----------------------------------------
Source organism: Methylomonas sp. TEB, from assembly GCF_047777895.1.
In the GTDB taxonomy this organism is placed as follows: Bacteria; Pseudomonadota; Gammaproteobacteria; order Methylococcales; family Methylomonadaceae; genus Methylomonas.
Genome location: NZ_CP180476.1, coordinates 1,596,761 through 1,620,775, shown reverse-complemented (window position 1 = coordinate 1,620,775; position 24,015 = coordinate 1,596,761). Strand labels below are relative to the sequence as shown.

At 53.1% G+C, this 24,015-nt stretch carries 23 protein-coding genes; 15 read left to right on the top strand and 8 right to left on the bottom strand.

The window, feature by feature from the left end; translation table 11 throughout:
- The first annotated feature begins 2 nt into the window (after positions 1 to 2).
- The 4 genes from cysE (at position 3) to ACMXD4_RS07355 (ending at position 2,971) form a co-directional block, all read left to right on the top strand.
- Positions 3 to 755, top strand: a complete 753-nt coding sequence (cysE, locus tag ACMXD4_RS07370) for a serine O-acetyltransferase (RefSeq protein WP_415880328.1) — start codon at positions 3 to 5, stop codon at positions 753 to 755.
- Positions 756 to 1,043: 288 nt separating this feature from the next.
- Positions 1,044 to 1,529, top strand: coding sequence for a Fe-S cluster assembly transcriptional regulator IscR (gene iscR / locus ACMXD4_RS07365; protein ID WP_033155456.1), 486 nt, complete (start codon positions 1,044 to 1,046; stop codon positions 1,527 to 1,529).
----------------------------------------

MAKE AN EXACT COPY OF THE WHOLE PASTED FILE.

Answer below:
Source organism: Methylomonas sp. TEB, from assembly GCF_047777895.1.
In the GTDB taxonomy this organism is placed as follows: Bacteria; Pseudomonadota; Gammaproteobacteria; order Methylococcales; family Methylomonadaceae; genus Methylomonas.
Genome location: NZ_CP180476.1, coordinates 1,596,761 through 1,620,775, shown reverse-complemented (window position 1 = coordinate 1,620,775; position 24,015 = coordinate 1,596,761). Strand labels below are relative to the sequence as shown.

At 53.1% G+C, this 24,015-nt stretch carries 23 protein-coding genes; 15 read left to right on the top strand and 8 right to left on the bottom strand.

The window, feature by feature from the left end; translation table 11 throughout:
- The first annotated feature begins 2 nt into the window (after positions 1 to 2).
- The 4 genes from cysE (at position 3) to ACMXD4_RS07355 (ending at position 2,971) form a co-directional block, all read left to right on the top strand.
- Positions 3 to 755, top strand: a complete 753-nt coding sequence (cysE, locus tag ACMXD4_RS07370) for a serine O-acetyltransferase (RefSeq protein WP_415880328.1) — start codon at positions 3 to 5, stop codon at positions 753 to 755.
- Positions 756 to 1,043: 288 nt separating this feature from the next.
- Positions 1,044 to 1,529, top strand: coding sequence for a Fe-S cluster assembly transcriptional regulator IscR (gene iscR / locus ACMXD4_RS07365; protein ID WP_033155456.1), 486 nt, complete (start codon positions 1,044 to 1,046; stop codon positions 1,527 to 1,529).